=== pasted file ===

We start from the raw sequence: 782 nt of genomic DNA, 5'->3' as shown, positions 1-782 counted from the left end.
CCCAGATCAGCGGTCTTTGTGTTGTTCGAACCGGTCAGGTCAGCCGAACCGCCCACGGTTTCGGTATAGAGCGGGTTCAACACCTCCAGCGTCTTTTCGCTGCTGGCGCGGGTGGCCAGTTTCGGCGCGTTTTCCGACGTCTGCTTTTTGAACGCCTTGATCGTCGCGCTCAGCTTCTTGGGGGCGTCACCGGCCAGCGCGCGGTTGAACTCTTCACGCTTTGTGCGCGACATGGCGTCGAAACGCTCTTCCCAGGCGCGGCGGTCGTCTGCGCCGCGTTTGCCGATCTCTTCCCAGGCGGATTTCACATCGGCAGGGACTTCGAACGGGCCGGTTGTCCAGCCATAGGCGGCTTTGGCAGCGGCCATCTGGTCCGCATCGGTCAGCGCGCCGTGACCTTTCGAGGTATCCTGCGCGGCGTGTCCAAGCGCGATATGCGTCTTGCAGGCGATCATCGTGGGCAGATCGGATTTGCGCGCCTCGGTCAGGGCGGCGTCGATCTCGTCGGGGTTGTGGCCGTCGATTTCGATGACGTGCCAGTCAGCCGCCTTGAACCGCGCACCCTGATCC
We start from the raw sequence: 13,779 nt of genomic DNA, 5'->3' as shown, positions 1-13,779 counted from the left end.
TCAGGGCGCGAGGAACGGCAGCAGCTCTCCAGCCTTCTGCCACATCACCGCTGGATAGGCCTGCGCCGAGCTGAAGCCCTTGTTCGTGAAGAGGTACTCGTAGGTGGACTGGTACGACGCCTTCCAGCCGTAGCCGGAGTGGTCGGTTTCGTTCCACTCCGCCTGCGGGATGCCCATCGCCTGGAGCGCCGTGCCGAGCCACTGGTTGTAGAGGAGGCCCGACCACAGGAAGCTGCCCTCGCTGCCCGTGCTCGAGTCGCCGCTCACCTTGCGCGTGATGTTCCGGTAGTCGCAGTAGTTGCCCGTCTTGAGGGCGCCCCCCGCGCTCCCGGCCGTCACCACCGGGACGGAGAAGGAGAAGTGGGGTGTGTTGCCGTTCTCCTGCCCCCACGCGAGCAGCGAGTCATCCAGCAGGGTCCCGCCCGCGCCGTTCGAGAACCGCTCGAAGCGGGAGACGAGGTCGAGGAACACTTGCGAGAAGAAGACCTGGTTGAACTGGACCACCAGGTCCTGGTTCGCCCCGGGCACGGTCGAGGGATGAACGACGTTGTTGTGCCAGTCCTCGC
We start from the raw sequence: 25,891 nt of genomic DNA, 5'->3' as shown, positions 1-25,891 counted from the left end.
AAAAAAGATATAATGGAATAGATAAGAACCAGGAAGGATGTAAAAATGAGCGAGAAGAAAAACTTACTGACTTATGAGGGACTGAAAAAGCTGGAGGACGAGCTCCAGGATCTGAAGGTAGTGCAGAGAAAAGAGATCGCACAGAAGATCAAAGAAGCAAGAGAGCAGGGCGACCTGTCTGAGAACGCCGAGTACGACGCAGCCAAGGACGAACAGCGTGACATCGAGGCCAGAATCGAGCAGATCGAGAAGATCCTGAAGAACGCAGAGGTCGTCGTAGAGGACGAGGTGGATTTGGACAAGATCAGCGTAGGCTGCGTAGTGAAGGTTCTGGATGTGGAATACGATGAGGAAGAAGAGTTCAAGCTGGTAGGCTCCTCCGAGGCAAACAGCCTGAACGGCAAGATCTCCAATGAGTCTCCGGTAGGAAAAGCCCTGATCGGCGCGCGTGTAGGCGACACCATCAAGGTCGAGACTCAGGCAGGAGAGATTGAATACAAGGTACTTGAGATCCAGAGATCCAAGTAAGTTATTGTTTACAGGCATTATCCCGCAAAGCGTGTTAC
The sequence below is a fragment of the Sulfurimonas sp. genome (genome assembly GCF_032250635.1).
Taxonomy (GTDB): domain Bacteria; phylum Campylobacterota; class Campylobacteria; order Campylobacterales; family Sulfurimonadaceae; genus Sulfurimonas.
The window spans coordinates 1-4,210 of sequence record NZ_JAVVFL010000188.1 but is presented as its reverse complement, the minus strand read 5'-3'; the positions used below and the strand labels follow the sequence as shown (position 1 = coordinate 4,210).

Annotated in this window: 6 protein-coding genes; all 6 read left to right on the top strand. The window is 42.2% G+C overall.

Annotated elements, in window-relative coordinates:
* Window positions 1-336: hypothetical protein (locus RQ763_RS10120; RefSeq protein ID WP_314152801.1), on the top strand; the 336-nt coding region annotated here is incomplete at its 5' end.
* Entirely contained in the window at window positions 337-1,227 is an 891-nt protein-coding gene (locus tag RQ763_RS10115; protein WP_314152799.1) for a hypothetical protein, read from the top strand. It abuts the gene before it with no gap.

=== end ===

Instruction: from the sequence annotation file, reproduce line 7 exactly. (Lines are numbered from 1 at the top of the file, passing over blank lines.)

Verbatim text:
The sequence below is a fragment of the Sulfurimonas sp. genome (genome assembly GCF_032250635.1).